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Not for the first time at home, India recovered from a slow start to the opening day of a series to liven up the Test
October 1, 2010
Many Indians are familiar with the benefits of the Surya Namaskar, but anyone who's watched the cricket team could tell you that they're not really morning folk, especially not on the first day of a series. Comatose starts are the norm rather than the exception and the first day in Mohali was no different.
After Zaheer Khan had struck early, Ishant Sharma's lack of control was compounded by chronic no-ball problems. By the time he went off with a jarred knee, he had conceded 41 from his last 4.4 overs and Australia were cruising. Zaheer, too, lacked zip and it was left to Pragyan Ojha to keep India afloat as Australia went past 100 runs in the session.
But on Indian pitches where the ball goes soft in no time, the home team has a reputation for clawing back from hopeless situations. Australia have been at the receiving end enough times to know that. The famous Eden Gardens Test is remembered primarily for the 376-run partnership, but on the opening afternoon, Australia went from 193 for 1 to 291 for 8 in 36.3 overs.
Three years later, in Chennai, Anil Kumble took 7 for 48 as a formidable 136 for 0 after 33 overs disintegrated into 235 all out (71.3 overs). And as recently as this February, South Africa felt the full force of the Indian afternoon riposte, losing 8 for 48 after being 218 for 1.
You'd love to be a fly on the wall in the Indian dressing room at lunch on such days, but according to Ojha, who went through 31 overs on the first day, there were no reprimands or any special instructions at the interval. "We were going to bowl according to our plans, and not give them any extra runs," he said.
From 154 for 1 in 41.3 overs, Australia managed just 70 runs in the remaining 48.3, a scoring-rate you tend to associate with the darkest days of Test cricket in the 1950's and '60s. And for once, it wasn't a remarkable spell of spin bowling or reverse-swing that got India back into the game. It was something that the side is scarcely renowned for.
It's far too early to say what kind of Test batsman Suresh Raina will be. But what his inclusion in the XI has done is inject some youthful verve and athleticism to an inner ring that isn't famed for stopping quick singles. There was a moment of hesitation from Ricky Ponting's side as Shane Watson set off for the single, but it's safe to say that Australia's captain would have made his ground if it had been any of the other nine outfielders swooping down on the ball.
In Watson's mind, that was clearly the day's turning point. "It was mainly the way the Indians bowled after the unfortunate run-out of Ricky," he said. "Their fielding lifted, and they bowled a lot better too. Early on in the first session, we were able to rotate strike fairly easily, and score fairly easily as well. As soon as Ricky got run out, they really stepped up.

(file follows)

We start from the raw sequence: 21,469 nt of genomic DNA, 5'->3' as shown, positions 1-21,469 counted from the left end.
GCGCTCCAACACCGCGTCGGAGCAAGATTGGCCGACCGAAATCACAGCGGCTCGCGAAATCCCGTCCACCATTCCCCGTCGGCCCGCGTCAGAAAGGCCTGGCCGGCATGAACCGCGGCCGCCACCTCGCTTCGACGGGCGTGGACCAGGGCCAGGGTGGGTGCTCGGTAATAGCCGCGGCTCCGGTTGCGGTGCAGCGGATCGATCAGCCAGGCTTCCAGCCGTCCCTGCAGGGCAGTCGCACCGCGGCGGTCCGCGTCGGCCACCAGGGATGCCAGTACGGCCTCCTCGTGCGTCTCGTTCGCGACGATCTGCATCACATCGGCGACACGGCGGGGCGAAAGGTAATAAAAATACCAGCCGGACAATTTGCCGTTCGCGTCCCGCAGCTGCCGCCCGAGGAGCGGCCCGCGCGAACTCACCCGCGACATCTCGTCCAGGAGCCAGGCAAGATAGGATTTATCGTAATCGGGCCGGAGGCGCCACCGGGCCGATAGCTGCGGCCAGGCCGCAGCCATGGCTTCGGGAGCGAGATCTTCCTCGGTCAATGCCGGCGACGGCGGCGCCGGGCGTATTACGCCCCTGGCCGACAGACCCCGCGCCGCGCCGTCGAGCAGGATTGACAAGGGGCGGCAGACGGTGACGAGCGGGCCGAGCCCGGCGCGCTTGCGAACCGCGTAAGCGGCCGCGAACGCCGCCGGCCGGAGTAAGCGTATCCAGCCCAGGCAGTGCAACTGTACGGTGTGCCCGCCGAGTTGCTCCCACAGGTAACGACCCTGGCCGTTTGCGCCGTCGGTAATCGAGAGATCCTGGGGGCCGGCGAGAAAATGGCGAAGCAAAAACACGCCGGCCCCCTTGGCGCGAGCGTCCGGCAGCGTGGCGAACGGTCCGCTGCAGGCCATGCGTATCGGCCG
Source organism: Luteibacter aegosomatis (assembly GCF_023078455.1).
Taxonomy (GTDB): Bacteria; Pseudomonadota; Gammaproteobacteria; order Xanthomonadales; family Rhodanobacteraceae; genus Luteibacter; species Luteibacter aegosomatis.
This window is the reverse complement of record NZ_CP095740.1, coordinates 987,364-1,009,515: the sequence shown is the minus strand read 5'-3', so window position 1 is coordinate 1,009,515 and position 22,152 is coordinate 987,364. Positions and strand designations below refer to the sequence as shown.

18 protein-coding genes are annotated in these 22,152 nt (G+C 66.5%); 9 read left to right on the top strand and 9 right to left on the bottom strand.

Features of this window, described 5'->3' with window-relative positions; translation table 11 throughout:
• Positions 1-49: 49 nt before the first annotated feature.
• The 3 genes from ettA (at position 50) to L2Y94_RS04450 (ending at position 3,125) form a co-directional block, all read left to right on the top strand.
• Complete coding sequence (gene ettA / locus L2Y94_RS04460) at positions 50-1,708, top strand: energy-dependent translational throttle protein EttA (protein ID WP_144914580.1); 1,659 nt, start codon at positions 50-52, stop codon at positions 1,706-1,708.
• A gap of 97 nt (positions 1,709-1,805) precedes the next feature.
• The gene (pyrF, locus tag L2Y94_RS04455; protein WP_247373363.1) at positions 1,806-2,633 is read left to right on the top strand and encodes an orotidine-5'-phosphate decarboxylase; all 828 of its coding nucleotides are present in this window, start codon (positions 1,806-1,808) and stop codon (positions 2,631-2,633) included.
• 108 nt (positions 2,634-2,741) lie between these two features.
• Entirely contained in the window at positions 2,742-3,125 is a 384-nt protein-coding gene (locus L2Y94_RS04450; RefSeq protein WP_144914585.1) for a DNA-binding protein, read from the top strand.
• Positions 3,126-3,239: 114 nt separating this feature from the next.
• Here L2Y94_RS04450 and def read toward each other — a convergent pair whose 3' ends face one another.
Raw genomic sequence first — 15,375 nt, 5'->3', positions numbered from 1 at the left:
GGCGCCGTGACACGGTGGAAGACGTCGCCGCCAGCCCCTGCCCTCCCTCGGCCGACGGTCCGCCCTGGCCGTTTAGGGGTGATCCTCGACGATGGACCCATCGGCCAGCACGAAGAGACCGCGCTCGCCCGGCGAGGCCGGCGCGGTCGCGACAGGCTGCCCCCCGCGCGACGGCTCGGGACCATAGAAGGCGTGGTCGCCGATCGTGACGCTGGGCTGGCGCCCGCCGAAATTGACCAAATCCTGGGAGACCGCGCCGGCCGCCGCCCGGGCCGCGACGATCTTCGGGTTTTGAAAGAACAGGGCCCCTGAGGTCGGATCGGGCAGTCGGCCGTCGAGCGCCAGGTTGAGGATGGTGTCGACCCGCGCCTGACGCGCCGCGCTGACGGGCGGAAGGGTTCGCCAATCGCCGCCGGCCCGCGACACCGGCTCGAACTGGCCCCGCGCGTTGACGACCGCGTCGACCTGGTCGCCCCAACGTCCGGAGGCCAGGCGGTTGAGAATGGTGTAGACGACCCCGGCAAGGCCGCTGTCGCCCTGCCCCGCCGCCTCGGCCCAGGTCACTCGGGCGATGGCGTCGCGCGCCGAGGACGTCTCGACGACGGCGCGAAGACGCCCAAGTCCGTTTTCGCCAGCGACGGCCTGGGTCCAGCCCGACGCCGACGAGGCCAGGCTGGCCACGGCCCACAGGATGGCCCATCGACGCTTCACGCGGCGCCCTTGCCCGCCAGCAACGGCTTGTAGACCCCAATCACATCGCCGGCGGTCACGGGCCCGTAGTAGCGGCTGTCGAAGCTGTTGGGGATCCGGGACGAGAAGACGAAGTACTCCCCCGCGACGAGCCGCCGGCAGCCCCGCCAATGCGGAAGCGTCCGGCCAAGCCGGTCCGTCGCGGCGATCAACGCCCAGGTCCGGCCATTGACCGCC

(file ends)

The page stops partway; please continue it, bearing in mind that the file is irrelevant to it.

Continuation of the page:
"It was really difficult to score. The spinners especially bowled very well. The ball goes a bit soft as well, so it's hard to really pierce the field at times. The last couple of wickets were disappointing. It's very hard to start against the reverse-swinging ball, and Zaheer is very skilled in these conditions."
As steadily and well as Ojha bowled, it was Zaheer's spell after tea that was the difference between an average day and a good one for India. "Right now, if Ishant was there, it would have been great," said Ojha, when asked about the lack of a second pace bowler once the ball started to reverse. "We don't want to look at the negatives. The other three bowlers have done brilliantly, and we also expect Ishant to come back. Zak was amazing. He did the job."
Had Australia put many more runs on the board, India would have had far more reason to regret the dropped catches that helped Watson on his way to a second Test hundred. As it was, Ojha said the team was pretty happy with the day's work. "The way we came back the last few overs was great," he said. "Getting those three or four wickets has put them under pressure."
And while Watson suggested that going wicketless would give Ojha something to ponder before day two, the man himself reckoned that he had done what was expected of him. "My role was very clear," he said. "I was trying to attack them. I had attacking fields set and was bowling at the stumps. I was trying to make them take a chance. I'm very satisfied. They haven't taken any chances against me."
Two years ago, India scored 469 in the first innings and won by a whopping 320 runs. Watson suggested that this pitch was much slower and lower, and a score in excess of 350 could still be very competitive. "It looks like it will turn after a couple of days." said Ojha. "If we stick to our line and length, we'll extract something from it. It's going to be a bit slow."
Slowness was the name of the game on the first afternoon, but the action was anything but boring. With Watson still there, Australia can dream of a big total. As for India, the question is whether to stick to the old ball or try and engineer a twist with the new one. Unfortunately for them, they might only have Zaheer to use it.
© ESPN Sports Media Ltd.
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